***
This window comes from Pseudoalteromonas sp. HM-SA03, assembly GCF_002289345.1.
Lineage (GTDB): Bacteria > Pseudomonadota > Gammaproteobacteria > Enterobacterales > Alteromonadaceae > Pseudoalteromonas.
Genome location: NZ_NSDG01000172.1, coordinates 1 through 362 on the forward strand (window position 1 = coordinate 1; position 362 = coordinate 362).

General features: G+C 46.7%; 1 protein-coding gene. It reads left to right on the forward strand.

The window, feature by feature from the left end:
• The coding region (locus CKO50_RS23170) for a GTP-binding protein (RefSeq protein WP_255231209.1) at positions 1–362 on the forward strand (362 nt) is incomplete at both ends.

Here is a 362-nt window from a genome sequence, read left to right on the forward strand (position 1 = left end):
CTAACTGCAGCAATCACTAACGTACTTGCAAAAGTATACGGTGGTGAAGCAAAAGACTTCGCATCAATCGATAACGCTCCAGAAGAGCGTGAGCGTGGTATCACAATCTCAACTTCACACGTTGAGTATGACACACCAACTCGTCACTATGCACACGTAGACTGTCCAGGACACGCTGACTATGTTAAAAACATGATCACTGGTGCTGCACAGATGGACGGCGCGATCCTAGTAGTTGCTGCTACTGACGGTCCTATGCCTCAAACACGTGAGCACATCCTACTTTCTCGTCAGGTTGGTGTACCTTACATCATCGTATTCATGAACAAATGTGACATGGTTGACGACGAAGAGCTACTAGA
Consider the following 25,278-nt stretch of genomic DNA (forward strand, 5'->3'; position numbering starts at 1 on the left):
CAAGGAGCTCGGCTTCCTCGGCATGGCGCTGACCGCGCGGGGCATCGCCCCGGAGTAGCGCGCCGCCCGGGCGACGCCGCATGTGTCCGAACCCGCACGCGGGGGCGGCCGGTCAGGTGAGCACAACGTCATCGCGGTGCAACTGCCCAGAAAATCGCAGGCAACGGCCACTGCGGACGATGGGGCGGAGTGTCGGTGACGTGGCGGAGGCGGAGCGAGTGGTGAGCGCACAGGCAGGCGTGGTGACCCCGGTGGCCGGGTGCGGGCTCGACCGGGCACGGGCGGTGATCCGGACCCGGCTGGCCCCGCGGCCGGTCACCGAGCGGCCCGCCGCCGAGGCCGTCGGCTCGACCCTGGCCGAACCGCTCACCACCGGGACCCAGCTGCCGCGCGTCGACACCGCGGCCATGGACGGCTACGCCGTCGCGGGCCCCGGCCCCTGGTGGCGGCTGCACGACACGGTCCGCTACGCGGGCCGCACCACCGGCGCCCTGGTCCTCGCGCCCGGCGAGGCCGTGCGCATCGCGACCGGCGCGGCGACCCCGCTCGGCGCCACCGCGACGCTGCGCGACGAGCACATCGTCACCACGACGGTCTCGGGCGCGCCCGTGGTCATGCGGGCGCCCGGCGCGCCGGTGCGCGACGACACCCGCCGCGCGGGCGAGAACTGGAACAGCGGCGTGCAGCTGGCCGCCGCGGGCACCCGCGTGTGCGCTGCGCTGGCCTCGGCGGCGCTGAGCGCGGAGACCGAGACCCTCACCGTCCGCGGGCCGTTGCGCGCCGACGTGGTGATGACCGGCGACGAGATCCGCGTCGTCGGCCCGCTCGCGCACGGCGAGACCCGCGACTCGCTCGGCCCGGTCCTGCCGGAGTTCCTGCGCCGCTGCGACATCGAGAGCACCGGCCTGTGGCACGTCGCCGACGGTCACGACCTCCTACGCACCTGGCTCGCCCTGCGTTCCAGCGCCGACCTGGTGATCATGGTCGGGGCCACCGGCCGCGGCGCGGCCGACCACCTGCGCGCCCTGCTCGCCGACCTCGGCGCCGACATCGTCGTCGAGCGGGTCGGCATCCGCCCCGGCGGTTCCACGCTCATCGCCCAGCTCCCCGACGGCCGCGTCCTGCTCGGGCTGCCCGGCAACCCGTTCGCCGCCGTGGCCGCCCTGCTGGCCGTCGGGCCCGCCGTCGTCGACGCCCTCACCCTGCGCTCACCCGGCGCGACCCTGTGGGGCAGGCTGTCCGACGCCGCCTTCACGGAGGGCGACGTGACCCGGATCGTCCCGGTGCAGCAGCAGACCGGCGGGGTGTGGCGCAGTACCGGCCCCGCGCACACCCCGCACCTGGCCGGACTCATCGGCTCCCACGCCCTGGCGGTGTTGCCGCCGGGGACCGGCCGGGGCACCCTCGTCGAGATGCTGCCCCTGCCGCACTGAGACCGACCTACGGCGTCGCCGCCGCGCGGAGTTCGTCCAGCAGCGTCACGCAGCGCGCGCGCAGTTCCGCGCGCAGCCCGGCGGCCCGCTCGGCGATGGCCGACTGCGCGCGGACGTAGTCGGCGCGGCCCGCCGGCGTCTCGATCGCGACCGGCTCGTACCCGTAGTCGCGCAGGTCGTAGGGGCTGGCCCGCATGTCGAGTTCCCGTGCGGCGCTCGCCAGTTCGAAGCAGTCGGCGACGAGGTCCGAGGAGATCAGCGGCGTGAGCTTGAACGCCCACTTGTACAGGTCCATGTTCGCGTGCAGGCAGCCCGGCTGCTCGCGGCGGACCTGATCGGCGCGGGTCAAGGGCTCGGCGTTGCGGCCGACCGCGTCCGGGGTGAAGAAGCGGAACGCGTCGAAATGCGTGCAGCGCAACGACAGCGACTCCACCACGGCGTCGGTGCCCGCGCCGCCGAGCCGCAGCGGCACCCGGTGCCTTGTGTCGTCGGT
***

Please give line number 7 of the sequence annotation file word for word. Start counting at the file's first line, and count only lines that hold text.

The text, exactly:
Here is a 362-nt window from a genome sequence, read left to right on the forward strand (position 1 = left end):